Tuesday, November 06, 2007

Torture and tortured verbiage

There's been a lot of hot wind blowing around about waterboarding, 'simulated drowning', stress positions, and torture in general these days. Much of this talk seems to me to be as usual missing the whole point. People talk about the aptness of the name waterboarding. It seems to me that one reasonable definition of waterboarding would be 'the sensation of drowning without (normal) danger of dying'. That sounds very cruel and unusual to me.
Stress positions, as well, seem to be very uncomfortable and may have the potential to do lasting physical damage. I have heard the lasting physical damage complaint issued time and time again in the press, but I think that to even bring it up implied a definition of torture that includes as a necessary component lasting physical harm. While waterboarding may be done with no lasting permanent harm done, so can rape, but this does not make rape, even when done in controlled conditions and supervised by psychologists, an acceptable form of interrogation.
So we find ourselves with a concept, torture, that is ill-defined and murky in the public and legal imagination. People's immediate reaction is to go with their default reaction. Liberal hearts around the world gush in empathy with the hooded and besodden victims while eye-for-an-eye justice hungry conservatives feel a rush of hot vengeful blood to the head and rush to the defense of harsh interrogation techniques. Neither side gives a thought to whether these techniques are torture, why they are torture, or whether they work. People who view every morcel of information on the war with intense scrutiny seize upon memes like 'harsh interrogation tactics don't work' and blindly trumpet them without a second thought to their veracity. The other side points to successful results of harsh interrogation with the same blind faith in information that bolsters their own practically inborn opinions.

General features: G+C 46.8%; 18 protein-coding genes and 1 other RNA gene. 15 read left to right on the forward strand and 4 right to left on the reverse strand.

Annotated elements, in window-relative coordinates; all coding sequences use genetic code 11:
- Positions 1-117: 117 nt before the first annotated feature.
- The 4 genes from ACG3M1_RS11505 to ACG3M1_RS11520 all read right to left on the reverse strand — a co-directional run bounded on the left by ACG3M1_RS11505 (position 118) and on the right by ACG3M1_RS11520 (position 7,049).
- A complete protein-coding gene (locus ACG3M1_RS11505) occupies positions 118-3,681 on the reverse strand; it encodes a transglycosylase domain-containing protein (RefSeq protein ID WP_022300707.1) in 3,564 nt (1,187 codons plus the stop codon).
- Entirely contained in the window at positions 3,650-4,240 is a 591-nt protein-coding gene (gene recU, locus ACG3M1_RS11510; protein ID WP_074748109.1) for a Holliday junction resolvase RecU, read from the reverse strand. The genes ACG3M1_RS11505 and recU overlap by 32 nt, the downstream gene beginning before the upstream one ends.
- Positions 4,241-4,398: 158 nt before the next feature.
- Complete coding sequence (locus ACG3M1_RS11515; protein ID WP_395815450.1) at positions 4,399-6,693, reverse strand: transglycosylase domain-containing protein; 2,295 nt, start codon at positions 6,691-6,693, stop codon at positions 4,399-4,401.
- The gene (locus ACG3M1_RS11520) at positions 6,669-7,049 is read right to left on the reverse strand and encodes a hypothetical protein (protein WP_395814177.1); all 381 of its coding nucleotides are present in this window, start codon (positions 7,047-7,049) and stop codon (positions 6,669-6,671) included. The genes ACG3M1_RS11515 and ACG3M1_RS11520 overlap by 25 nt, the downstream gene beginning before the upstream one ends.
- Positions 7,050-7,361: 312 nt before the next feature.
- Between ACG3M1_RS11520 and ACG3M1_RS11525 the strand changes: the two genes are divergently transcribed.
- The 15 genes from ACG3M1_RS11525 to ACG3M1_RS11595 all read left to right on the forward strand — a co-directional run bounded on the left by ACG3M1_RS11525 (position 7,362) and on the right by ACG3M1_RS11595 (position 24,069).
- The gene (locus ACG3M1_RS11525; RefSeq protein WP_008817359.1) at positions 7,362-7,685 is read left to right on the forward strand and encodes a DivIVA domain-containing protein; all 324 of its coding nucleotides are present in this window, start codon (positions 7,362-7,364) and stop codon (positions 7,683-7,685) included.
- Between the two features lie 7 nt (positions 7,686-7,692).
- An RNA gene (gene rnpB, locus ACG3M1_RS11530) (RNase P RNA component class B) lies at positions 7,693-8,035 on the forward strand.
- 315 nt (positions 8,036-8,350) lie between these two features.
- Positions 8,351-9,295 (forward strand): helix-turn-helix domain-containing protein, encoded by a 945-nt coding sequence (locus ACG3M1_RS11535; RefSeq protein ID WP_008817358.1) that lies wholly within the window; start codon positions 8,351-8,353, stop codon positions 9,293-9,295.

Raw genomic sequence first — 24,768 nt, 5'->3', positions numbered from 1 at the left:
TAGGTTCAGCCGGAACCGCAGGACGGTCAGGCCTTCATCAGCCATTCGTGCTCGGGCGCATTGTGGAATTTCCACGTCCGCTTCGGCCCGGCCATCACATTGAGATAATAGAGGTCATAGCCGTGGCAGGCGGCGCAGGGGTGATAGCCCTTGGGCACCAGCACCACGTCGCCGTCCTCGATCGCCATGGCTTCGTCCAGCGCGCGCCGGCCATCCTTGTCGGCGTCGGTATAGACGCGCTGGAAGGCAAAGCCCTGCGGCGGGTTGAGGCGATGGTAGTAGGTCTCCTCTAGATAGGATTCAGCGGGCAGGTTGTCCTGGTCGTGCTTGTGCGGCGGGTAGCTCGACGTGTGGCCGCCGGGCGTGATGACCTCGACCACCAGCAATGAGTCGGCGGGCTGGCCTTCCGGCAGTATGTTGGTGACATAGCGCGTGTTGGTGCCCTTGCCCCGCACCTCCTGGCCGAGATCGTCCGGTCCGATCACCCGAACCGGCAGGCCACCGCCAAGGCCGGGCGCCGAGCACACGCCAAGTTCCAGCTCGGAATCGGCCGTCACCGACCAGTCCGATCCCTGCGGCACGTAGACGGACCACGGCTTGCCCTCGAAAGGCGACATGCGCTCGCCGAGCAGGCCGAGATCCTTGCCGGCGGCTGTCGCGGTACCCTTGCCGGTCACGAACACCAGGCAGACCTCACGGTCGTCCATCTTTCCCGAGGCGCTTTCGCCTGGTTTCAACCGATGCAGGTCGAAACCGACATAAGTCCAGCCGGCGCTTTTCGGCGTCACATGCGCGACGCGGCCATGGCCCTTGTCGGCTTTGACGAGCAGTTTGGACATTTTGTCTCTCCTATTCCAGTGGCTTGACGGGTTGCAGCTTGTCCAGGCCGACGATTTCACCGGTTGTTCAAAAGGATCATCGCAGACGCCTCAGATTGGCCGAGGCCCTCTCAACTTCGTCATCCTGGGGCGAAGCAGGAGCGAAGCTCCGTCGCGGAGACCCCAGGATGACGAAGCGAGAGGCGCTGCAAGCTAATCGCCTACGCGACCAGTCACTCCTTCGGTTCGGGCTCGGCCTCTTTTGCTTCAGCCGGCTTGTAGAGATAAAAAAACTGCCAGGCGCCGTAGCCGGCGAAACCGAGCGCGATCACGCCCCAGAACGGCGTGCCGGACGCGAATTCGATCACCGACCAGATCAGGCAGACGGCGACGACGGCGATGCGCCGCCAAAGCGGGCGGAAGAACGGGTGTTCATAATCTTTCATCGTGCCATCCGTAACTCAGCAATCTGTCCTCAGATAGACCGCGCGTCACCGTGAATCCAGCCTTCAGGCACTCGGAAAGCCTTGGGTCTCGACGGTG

That's just weak. I equate the interrogation debate to the abortion debate, in that I think both are matters for professionals to figure out without letting politics get in the way. If harsh interrogation doesn't work, why would professional interrogators use such methods? Because know-nothing people in the administration are pushing them for intel that simply isn't there or isn't available, or because the administration wants to send some sort of method? For every mook on the street in America to have an opinion about something they know nothing about is nothing new, but in this case the amount of scrutiny given to a necessarily unsavory-looking task like intelligence gathering techniques is bringing a lot of very embarassing attention to our government. Honestly, it's not even a matter of knowing how the sausage is made anymore. If we open up the slaghterhouse doors to observation by every knucklehead in town we're going to wind up with no knockwurst at all.

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